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    Nebraska’s Lake Wanahoo SRA to Open April 28

    Lake Wanahoo State Recreation Area (SRA) will open April 28, Director Rex Amack told the Nebraska Game and Parks Commissioners at their meeting March 9 in Lincoln.

    Game and Parks agreed in January to manage the SRA owned by the Lower Platte North Natural Resources District (NRD). On March 8, the NRD voted on a date to open the area. A grand opening is expected some time in May.

    The 1,777-acre property that includes a 662-acre reservoir is located north of Wahoo in Saunders County. The area will offer camping, fishing, hiking, boating, hunting, wildlife viewing and park facilities.

    The commissioners on March 9 also approved a no-wake boating regulation for Lake Wanahoo.

    In other business, commissioners adopted a four-zone format for duck hunting in 2012, while postponing a decision on boundaries for those zones. They asked for more time to look at the boundaries before submitting a decision to the U.S. Fish and Wildlife Service by the May 1 deadline. A four-zone format will allow more diversity in season dates across the state than the current three-zone format. However, closed periods within seasons, commonly known as splits, no longer can be used. The four-zone format will be used through at least the 2015-16 hunting season.

    The commissioners also approved an expansion of the Focus on Pheasants (FOP) Plan. The plan expands the existing Southwest Focus Area and adds the South-central and Northeast focus areas. In all, more than 1 million acres are added to the plan.

    FOP is a joint effort by Game and Parks, Pheasants Forever and resource and conservation partners to improve pheasant hunting by creating more and better habitat.

    The Southwest Focus Area has expanded from 262,529 acres in portions of northwest Hitchcock, southeast Hayes and northwest Red Willow counties to 956,048 acres in all of Hitchcock and portions of Hayes, Frontier and Red Willow counties. The South-Central Focus on Pheasants area includes 353,275 acres in portions of Furnas and Harlan counties, and the new Northeast Focus on Pheasants area includes 294,124 acres in parts of Antelope, Holt and Knox counties.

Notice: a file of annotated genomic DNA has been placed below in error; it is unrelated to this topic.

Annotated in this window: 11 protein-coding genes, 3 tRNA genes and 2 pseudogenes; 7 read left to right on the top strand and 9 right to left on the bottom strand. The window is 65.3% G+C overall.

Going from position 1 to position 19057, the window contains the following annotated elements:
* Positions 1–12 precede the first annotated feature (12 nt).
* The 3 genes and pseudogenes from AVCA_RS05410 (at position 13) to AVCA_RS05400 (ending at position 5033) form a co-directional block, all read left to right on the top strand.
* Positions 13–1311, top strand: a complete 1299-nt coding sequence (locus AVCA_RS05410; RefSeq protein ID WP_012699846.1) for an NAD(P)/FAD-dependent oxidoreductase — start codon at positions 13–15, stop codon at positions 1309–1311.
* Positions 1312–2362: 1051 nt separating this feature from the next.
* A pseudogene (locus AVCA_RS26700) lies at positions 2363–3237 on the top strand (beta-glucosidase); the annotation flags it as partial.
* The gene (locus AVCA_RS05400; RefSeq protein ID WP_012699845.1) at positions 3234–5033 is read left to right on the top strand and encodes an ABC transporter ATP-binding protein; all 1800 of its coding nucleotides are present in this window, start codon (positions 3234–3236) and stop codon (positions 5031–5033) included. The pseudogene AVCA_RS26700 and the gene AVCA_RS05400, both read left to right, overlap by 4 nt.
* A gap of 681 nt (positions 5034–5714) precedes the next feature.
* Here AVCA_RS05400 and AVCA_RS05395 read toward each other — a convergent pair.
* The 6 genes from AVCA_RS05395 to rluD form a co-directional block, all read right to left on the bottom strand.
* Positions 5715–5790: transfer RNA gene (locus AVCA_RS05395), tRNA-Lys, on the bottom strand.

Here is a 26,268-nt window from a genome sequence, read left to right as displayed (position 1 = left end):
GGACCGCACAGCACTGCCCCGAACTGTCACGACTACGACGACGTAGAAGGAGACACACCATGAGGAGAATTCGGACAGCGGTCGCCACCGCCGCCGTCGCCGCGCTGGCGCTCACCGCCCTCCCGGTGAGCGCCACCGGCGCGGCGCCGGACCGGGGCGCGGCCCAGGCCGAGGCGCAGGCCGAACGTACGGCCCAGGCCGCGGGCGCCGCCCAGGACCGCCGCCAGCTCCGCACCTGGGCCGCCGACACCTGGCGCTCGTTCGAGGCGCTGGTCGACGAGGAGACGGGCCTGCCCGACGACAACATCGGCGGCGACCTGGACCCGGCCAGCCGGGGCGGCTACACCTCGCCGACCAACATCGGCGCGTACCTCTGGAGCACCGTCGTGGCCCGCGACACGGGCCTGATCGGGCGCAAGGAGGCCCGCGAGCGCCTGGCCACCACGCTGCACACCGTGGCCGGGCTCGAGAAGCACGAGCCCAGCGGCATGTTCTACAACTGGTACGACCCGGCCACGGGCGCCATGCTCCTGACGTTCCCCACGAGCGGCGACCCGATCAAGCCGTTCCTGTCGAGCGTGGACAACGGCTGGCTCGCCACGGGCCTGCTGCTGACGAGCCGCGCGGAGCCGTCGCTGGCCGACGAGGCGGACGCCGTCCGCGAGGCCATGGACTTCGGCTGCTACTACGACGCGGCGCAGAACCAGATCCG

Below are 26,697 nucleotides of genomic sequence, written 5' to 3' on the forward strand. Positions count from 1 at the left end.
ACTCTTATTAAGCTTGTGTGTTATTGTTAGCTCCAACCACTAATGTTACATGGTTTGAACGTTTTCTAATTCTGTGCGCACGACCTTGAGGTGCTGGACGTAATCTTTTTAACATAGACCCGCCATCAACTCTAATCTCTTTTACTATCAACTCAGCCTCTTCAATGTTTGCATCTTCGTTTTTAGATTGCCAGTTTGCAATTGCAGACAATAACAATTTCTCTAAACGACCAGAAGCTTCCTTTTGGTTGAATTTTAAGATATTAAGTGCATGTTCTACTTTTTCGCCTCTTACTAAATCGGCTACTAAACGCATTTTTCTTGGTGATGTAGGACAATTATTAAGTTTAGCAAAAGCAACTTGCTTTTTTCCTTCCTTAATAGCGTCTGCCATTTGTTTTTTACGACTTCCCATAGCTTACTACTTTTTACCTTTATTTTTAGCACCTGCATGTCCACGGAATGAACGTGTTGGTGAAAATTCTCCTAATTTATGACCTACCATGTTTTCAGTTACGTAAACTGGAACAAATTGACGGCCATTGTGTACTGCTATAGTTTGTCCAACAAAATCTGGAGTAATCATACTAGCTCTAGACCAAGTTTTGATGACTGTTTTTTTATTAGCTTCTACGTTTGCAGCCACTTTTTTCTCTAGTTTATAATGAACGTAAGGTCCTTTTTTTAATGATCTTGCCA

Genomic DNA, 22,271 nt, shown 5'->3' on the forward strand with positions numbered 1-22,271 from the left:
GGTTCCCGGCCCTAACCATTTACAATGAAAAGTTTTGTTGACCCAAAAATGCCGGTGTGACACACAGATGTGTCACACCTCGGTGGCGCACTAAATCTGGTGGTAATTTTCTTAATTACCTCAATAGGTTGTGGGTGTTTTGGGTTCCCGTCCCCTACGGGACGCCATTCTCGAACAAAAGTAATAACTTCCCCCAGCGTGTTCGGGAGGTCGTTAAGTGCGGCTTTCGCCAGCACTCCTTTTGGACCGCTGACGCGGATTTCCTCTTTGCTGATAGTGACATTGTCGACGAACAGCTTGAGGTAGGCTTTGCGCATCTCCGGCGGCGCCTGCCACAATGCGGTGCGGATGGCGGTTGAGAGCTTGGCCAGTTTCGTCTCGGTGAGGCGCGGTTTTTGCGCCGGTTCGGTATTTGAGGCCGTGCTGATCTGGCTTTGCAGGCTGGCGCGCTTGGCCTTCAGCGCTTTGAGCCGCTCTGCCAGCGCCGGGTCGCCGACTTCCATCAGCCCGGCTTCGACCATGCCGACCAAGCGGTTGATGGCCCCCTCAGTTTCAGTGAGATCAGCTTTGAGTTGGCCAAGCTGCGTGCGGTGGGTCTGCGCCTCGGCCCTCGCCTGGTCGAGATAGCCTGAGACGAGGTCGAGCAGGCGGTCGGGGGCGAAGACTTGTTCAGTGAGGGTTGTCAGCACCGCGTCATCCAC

The commissioners renamed the shooting sports complex at Platte River State Park the Roger G. Sykes Outdoor Heritage Education Complex. Sykes, the park’s only superintendent since it opened in 1982, passed away on Dec. 13, 2011.

    The 2012 big game recommendations were approved by the commissioners. They include a new 126-day River Antlerless deer season that targets 11,300 square miles of river corridor.

    In other action, commissioners endorsed an agreement regarding the biological evaluation process for the Federal Aid Transportation Program. Michelle Koch, environmental analyst supervisor for Game and Parks, said the agreement between Game and Parks, Nebraska Department of Roads, U.S. Fish and Wildlife Service and Federal Highway Administration facilitates an evaluation process for road projects, allowing for more efficient and timely environmental reviews. Road projects are reviewed for possible impact on threatened and endangered species.

    Don Gabelhouse, Game and Parks’ fisheries administrator, updated the commissioners on the Aquatic Habitat and Angler Access programs, which revitalize fisheries and improve bank-fishing opportunities. He said 11 projects will be completed in 2012-13 at a total cost to Game and Parks of approximately $10 million.

    Todd Nordeen, Game and Parks’ northwest district wildlife manager, updated the commissioners on the February translocation of 39 bighorn sheep from Alberta, Canada to the Nebraska Pine Ridge north of Harrison.

    The meeting was the last for Amack as the agency’s director. He will retire in April following 45 years at Game and Parks, the last 24 as director.

    “I thank you for all your support,” he told the commissioners. “If a person can find a more interesting, meaningful place to work, I’d like to apply.” As for the next director, Amack said he “hopes he has the same appreciation for how meaningful and important the job is as I have.”

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